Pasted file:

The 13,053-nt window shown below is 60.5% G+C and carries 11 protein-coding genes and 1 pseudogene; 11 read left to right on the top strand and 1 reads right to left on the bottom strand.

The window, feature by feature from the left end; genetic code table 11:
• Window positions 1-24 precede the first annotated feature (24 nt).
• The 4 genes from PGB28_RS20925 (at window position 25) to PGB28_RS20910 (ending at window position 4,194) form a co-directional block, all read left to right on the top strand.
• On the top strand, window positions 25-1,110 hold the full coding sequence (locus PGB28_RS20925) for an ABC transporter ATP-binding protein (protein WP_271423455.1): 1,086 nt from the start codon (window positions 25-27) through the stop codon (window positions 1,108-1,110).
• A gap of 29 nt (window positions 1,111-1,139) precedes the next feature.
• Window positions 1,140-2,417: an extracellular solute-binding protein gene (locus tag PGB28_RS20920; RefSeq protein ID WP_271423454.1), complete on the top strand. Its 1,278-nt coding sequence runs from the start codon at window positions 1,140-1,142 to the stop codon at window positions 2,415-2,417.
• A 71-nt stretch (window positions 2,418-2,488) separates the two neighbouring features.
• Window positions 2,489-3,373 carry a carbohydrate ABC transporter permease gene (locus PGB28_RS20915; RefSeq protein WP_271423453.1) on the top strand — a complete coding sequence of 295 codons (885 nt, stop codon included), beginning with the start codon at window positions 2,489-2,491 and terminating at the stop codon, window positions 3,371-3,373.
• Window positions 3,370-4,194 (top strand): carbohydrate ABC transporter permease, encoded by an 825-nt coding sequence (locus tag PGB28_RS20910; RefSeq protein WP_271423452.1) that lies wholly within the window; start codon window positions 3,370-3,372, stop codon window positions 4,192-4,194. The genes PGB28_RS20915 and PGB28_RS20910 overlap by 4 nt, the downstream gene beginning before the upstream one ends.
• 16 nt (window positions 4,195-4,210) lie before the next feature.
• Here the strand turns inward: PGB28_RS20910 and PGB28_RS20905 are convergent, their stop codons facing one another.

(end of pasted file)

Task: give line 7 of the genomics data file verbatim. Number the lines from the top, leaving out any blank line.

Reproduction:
• Window positions 1,140-2,417: an extracellular solute-binding protein gene (locus tag PGB28_RS20920; RefSeq protein ID WP_271423454.1), complete on the top strand. Its 1,278-nt coding sequence runs from the start codon at window positions 1,140-1,142 to the stop codon at window positions 2,415-2,417.